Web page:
Wednesday, August 16, 2006

The Rivers North of the Future

Last Thursday I drove over 1100km, meeting with town officials in the predominantly LDS communities of Raymond and Stirling. After our meetings, I had a good visit with one of the guys, a young Mormon from Surrey my age, about his time of mission, proselytizing in Portugese to the tiny Brazilian community of Bridgeport, Connecticut.

On the drive home up the QE2 Highway, amidst severe thunderstorms, I listened to Ideas on the CBC. It was a sort of "best of" type show, and they played an old clip of Ivan Illich (1926-2002) speaking at the University of Toronto sometime in the 80s. This mercurial priest-historian has captured my attention at various times, with his scathing critique of what passes as "development," in terms of schooling, institutions, and modern culture more broadly. Having been introduced to Illich's thought by my good friend Matt Friesen, it made me remember my friend as well. David Cayley, the Ideas contributor, was featured, along with his recent book culled from conversations with Illich. Apparently, Illich had long wanted to write about his understanding of modernity in relationship to the Christian gospel. He never had the opportunity to do that, but the transcripts of his conversations with Cayley eventually evolved into The Rivers North of the Future.



The title of the book is taken from a poem by the German poet Paul Celan:

Into the rivers north of the future
I cast out the net, that you
hesitantly burden with stone-engraved
shadows


The book contains Illich's usual spectrum of thought, which chapters on such themes as "The Gospel and the Gaze," "Contingency, Part 2: The Origin of Technology," "Friendship," and "On Knowing How to Die: The Last Days of Savonarola."

On his final day of conversations with Cayley, Illich said this:

"My work is an attempt to accept with great sadness the fact of Western culture. Christopher Dawson ... says that the Church is Europe and Europe is the Church, and I say yes! Corruptio optimi quae est pessima. [The corruption of the best is the worst.] Through the attempt to insure, to guarantee, to regulate Revelation, the best becomes the worst... I live also with a sense of profound ambiguity. I can't do without tradition, but I have to recognize that its institutionalization is the root of an evil deeper than any evil I could have known with my unaided eyes and mind."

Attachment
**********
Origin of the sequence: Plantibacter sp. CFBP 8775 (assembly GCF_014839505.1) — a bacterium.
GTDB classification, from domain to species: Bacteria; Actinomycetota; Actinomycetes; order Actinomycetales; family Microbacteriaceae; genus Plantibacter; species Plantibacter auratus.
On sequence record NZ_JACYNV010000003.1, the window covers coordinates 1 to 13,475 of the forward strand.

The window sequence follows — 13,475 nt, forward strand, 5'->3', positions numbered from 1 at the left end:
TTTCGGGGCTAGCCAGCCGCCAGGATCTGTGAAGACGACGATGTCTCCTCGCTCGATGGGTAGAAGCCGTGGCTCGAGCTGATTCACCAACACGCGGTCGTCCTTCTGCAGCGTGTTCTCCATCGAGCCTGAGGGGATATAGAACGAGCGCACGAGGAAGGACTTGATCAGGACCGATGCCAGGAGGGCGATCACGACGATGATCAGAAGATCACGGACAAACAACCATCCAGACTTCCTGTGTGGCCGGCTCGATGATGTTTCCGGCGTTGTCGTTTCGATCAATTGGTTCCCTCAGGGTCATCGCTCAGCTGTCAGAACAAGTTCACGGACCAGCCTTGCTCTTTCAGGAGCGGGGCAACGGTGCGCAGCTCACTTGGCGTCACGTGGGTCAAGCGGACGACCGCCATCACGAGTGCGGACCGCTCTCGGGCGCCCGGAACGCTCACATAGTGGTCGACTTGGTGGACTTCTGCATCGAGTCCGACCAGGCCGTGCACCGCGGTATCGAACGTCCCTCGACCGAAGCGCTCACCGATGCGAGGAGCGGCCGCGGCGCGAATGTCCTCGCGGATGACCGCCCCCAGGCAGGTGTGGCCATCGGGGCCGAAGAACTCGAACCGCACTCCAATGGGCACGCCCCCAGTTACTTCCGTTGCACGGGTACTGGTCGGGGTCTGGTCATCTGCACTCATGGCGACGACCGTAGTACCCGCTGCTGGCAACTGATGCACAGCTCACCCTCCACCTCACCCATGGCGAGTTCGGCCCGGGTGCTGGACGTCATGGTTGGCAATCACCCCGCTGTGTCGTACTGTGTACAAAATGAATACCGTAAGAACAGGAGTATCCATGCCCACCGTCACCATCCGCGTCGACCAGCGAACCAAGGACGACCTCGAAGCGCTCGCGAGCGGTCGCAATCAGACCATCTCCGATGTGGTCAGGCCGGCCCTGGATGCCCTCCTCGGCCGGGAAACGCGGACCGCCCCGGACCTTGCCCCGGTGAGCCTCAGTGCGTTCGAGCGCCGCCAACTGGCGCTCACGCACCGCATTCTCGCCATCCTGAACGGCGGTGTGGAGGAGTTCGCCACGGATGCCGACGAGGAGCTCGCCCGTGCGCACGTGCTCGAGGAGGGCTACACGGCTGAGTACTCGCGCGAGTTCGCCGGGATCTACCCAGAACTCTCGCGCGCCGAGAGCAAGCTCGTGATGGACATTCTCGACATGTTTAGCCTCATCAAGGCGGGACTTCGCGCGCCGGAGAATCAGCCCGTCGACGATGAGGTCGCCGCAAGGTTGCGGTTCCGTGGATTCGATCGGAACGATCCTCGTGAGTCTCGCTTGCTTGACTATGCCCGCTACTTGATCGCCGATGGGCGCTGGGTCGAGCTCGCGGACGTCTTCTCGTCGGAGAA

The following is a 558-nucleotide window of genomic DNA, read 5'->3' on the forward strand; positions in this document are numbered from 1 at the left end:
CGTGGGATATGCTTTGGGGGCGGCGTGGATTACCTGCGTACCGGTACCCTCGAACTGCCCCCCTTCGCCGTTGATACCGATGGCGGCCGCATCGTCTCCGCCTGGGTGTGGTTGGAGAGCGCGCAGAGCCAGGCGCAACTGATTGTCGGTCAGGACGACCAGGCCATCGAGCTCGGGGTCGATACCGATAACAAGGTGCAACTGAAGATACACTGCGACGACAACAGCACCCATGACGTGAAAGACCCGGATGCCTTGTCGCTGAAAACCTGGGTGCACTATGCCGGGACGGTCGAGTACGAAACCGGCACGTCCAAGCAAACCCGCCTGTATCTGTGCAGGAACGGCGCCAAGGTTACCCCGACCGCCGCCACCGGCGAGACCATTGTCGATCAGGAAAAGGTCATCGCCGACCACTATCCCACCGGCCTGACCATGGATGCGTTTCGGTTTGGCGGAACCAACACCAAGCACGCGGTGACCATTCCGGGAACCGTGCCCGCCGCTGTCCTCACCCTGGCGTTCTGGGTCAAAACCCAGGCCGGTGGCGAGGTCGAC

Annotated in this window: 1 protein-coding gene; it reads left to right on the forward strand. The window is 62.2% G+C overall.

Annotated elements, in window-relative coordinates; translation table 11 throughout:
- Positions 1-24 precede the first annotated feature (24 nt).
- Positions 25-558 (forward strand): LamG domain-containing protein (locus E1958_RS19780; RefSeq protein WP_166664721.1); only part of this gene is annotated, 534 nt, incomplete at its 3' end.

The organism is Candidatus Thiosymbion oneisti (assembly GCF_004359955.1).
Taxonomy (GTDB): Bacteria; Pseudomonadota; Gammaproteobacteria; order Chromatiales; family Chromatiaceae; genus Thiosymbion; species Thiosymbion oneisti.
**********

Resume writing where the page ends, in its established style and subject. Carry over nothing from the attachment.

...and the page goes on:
And then, Cayley recounts this story:

"In an interview that Illich recorded with his friend Douglas Lummis in Japan in the winter of 1986-87, Lummis asks him about a "possible future." "To hell with the future," Illich replies. "It's a maneating idol. Institutions have a future... but people have no future. People have only hope." Since there obviously was, and will be, a tommorrow, I interpret this curse in two ways. First, it points to the fact that no sane person can project the future of the economic utopia of endless growth in which we live as anything but catastrophe, sooner or later. Second, and even more important, the future as an idol devours the only moment in which heaven can happen upon us: the present. Expectation tries to compel tommmorrow; hope enlarges the present and makes a future, north of the future."

Labels:

6 Comments:

Blogger James said...

I love that you followed this guy's career. Can I trade you for his rookie card? I've got a limited-edition Massey Lectures all-stars I'm willing to part with.

1:22 PM  
Blogger Matthew Francis said...

Nice try. I'll only consider such a trade, James, if you put Garrison Keillor's 1979 MVP on the table!

2:29 PM  
Blogger The Ochlophobist said...

Excellent post. Illich's Deschooling Society is a book I return to again and again. But I also love In the Vineyard of the Text, his commentary on Hugh of St. Victor's Didascalicon, as well as his book Tools for Conviviality. I will definitely get hold of this Cayley work after reading your post. Thank you.

3:12 PM  
Blogger Matthew Francis said...

Thanks, Owen. Somehow in this book I'm finding a sort of key to grasping what Illich was always saying, but obliquely. More and more I am seeing his comprehension of the gospel as being at the heart of what he was saying in these books that you mention, especially in his continual focus on the person, and the personal, in its true meaning.

3:30 PM  
Blogger Ostensive Lime said...

great post matthew.
it was a transcript of an 'ideas' interview with illich titled, "the corruption of christianity," that was the primary inspiration (and source) for a crazy 3-day essay writing marathon (which culminated in my submission of one messy, stream-of-consciousness 90-page essay on ethics!).
my dad gave me the transcript when i was in third year at ubc.
now i can find the same book you've featured here at home on my dad's reading table.

and great that you mentioned the dear matthew friesen! he and i talked a bit about illich back when he was in town.
i hope and pray he is well and look forward to his eventual return!

take care matthew;
-mark

11:13 PM  
Blogger Winslow said...

It's possible to buy a set of tapes, and perhaps CDs, of the Corruption of Christianity program from its producers, the Canadian Broadcasting Co. (CBC). Or from Amazon, last I looked. This program is well worth it. As Matthew Francis comments, this program and the Rivers North book reveal the roots of Illich's thinking, the assumptions and vision that shaped his thought and that were expressed only implicitly.
There is a great deal of Illich-related material at a Univ. of Bremen site: pudel.uni-bremen.de/
Particularly enlightening is the piece, there, by Barbara Duden, which reviews that last phase of Illich's life and thinking. It was written after his death in 2002.

2:53 PM  

Post a Comment

<< Home